Under Rule 23 the district court is given broad discretion to determine the maintainability and the conduct of class actions. See Wilcox v. Commerce Bank, 474 F.2d 336, 344 (10th Cir. 1973); City of New York v. International Pipe & Ceramics Corp., 410 F.2d 295, 300 (2d Cir. 1969). By the very language of the rule, any order rendered by the district court regarding the maintenance of the class action "may be considered conditional, and may be altered or amended before any decision on the merits." Fed. R.Civ.P. 23(c)(1). Thus, in discharging its obligation to assure the "fair and efficient adjudication of the controversy," the district court retains the power to establish sub-classes or to terminate the class status if subsequent developments so dictate. See Wilcox, supra, 474 F.2d at 344. The district court in this case specifically retained these powers in the order which granted the class status. Given these facts, it is apparent that the order here cannot be considered "final" in the manner indicated by the Cohen and Eisen decisions. See Katz v. Carte Blanche Corp., 496 F.2d 747, 752-56 (3d Cir. 1974); Thill Securities Corp. v. New York Stock Exchange, 469 F.2d 14, 15-16 (7th Cir. 1972); Walsh v. City of Detroit, 412 F.2d 226, 227 (6th Cir. 1969); Fabrikant v. Stewart, 64 F.R.D. 443 (S.D.Cal. 1974), appeal dismissed (9th Cir. filed May 19, 1975). Contra Herbst v. International Telephone and Telegraph Corp., 495 F.2d 1308, 1312-13 (2d Cir. 1974); but see General Motors v. City of New York, 501 F.2d 639, 644-48 (2d Cir. 1974).

Nor do we feel that the issue here is so divorced from the merits that effective review cannot be had after a final judgment is entered. Cessna's contentions regarding the propriety of the district court's order focus on the ability of White Industries to serve as the class representative. Cessna argues that White Industries, Inc. as a former dealer has a conflict of interest with present dealers that makes it an unfit representative. In addition, Cessna argues that the claims of price discrimination in a Robinson-Patman Act case are individualized as to each dealer and cannot be the subject of class action treatment. Obviously, if this court were to entertain these issues, it would be plunging headlong into the merits of the case. Each of these issues can be raised and fully ventilated on appeal following a final judgment. Consideration at this time would serve no justifiable judicial purpose. See Thill Securities Corp., supra, 469 F.2d at 15-16; Walsh, supra, 412 F.2d at 227.

In so holding that the order in this case is interlocutory and not appealable under § 1291, we are not suggesting that early appellate review of such orders is necessarily foreclosed in every case. For example, the district court could have certified this appeal under either § 1292(b) or Fed.R.Civ.P. 54(b) if it felt that the gravity of the class action certification issue required an expedited hearing by this court.3 As recently stated by the Third Circuit in Samuel v. University of Pittsburgh, 506 F.2d 355, 361 (3d Cir. 1974), by using these alternative means of review "the knowledge bred of the district court's proximity to the case can be brought to bear on the question of the propriety of immediate review." See also Katz v. Carte Blanche Corp., 496 F.2d 747, 753-56 (3d Cir. 1974); Hackett v. General Host Corp., 455 F.2d 618 (3d Cir. 1972).4 It is significant to note that the district court in this case refused to certify this appeal under § 1292(b).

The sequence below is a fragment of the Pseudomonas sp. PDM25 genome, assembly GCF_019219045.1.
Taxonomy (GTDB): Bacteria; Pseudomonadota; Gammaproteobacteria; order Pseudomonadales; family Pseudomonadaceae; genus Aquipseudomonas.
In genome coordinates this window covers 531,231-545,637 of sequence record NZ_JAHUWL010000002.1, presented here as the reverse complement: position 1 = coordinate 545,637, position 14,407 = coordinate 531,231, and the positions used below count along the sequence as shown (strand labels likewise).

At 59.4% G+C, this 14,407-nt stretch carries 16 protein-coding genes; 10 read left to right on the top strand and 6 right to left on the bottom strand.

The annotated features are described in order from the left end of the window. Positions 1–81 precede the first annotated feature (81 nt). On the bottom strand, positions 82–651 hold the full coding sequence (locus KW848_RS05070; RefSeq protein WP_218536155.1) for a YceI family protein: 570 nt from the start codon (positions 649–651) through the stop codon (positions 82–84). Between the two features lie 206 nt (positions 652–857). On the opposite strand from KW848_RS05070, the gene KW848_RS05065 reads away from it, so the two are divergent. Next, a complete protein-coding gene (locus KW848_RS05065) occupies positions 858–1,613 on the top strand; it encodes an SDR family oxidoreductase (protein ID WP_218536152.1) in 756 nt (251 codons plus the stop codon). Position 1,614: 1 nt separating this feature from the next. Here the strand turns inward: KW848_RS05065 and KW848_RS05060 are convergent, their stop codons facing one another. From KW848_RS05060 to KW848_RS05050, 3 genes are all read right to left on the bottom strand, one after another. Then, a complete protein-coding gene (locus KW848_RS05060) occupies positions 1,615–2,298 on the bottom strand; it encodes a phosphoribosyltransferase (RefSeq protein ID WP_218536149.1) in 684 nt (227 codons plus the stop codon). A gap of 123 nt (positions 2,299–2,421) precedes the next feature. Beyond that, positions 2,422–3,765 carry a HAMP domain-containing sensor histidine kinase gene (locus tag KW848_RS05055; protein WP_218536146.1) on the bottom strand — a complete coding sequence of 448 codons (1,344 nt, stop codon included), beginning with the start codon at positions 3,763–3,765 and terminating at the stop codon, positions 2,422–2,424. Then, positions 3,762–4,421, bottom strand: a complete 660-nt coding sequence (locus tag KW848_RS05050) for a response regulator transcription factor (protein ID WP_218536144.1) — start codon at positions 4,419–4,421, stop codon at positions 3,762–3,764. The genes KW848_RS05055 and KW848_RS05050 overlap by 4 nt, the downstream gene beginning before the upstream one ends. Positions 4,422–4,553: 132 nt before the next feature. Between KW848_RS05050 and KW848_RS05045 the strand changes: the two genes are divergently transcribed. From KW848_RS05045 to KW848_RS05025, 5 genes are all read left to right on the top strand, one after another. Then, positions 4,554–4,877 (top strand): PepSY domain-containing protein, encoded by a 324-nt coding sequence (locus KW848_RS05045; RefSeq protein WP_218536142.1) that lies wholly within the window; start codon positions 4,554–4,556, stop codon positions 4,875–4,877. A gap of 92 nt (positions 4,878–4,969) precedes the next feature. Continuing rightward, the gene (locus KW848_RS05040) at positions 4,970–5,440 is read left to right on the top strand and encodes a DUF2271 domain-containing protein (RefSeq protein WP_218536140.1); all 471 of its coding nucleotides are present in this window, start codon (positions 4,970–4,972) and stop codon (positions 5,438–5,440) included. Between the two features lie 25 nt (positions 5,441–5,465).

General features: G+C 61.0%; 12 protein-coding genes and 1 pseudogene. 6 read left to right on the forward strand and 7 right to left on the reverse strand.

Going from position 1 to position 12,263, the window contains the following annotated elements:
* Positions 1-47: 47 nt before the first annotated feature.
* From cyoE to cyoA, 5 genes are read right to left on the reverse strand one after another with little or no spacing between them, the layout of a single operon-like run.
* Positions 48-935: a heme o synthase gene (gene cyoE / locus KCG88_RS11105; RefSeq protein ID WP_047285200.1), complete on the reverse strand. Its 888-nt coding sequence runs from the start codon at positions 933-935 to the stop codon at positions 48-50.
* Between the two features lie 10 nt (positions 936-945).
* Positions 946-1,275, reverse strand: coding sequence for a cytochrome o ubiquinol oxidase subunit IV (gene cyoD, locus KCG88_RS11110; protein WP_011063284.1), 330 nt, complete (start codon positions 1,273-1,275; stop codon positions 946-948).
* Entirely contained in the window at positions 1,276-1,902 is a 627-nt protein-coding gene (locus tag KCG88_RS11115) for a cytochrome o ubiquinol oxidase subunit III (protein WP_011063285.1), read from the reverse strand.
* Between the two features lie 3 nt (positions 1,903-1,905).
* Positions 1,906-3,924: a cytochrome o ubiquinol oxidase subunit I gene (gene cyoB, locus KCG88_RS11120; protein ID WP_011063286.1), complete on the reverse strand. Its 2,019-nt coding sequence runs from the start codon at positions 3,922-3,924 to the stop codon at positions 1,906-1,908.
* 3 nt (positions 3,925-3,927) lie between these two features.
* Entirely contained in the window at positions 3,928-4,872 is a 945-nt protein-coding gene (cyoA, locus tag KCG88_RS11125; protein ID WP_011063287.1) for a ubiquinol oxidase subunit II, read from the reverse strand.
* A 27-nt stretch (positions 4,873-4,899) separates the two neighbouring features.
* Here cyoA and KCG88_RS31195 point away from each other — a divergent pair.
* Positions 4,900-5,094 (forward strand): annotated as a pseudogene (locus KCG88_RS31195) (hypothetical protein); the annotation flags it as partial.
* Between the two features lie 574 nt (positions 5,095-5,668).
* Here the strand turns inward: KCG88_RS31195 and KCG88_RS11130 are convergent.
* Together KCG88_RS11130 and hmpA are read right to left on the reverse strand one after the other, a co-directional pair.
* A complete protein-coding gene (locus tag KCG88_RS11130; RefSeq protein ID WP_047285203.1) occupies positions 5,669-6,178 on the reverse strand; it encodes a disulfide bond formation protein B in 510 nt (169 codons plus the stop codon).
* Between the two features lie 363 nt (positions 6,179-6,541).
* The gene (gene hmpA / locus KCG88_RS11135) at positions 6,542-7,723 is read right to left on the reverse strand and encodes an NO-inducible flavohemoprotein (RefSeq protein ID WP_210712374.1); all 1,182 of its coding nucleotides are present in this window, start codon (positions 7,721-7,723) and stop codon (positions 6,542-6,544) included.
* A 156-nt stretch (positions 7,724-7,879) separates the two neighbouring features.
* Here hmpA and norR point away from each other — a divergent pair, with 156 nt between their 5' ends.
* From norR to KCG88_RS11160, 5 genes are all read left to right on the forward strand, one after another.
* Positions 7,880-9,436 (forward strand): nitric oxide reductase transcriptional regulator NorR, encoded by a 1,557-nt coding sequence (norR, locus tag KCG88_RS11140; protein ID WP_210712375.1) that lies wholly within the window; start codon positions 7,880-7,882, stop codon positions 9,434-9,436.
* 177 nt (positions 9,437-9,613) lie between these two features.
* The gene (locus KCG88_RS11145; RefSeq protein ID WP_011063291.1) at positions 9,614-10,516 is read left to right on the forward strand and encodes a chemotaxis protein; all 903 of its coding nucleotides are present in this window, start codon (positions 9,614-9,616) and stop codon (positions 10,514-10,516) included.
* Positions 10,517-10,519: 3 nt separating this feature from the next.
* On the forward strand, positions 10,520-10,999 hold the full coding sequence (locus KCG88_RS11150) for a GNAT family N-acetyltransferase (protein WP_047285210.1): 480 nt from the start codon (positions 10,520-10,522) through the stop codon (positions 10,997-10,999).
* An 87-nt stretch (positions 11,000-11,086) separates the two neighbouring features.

Finally, the remedy of mandamus remains available in those extraordinary instances when the district court, in granting the maintenance of a class action, has exceeded "the sphere of its discretionary power." Will v. United States, 389 U.S. 90, 104, 88 S.Ct. 269, 278, 19 L.Ed.2d 305. See Katz v. Carte Blanche Corp., supra, 496 F.2d at 752; Hackett v. General Host Corp., supra, 455 F.2d at 624. See also Stein v. Collinson, 499 F.2d 91, 95 (8th Cir. 1974); Gialde v. Time, Inc., 480 F.2d 1295, 1302 (8th Cir. 1973); Pfizer, Inc. v. Lord, 456 F.2d 545, 547 (8th Cir. 1972).

In the instant case, appellant Cessna has filed a mandamus petition as an alternative means of obtaining review by this court. The petition requests that we either direct the district court to certify the class action orders for appeal under § 1292(b) or simply reverse the lower court's granting of class action status. Nothing in the record or briefs in this case convinces us that such extraordinary relief is required. As stated by the Supreme Court in Will, the writ of mandamus is one of the "most potent weapons in the judicial arsenal." 389 U.S. at 107, 88 S.Ct. at 280. Where, as here, there is absolutely no showing that the district court abused its judicial power in granting the class action, this drastic action cannot be invoked.

Appeal dismissed.

FootNotes


1. The Honorable William H. Becker, Chief Judge, United States District Court, Western District of Missouri.
2. In addition to Cessna Aircraft Company, the appellants include Cessna Finance Corporation, Pennant Aviation, Inc., Dwane Wallace, Delbert L. Roskam, Robert P. Bauer, Edward B. Chase, and Harold Gorrell. In this opinion we will refer to all appellants as "Cessna."
3. We do not at this time decide which of these provisions is the preferable means of certifying a class action order. See Samuel v. University of Pittsburgh, 506 F.2d 355, 360 n.14 (3d Cir. 1974). However, the order by the district court in the instant case would not seem to lend itself to certification under Rule 54(b). See generally 6 J. Moore, Federal Practice ¶¶ 54.27[2]-[3]; 54.30[2.-2]; 54.33-.34 (2d ed. 1974).
4. Even if this appeal had been certified under § 1292(b), this court in its discretion could have declined to accept the certification. See Control Data Corp. v. International Business Machines Corp., 421 F.2d 323, 325 (8th Cir. 1970). We offer no opinion as to what our decision would have been in the instant case.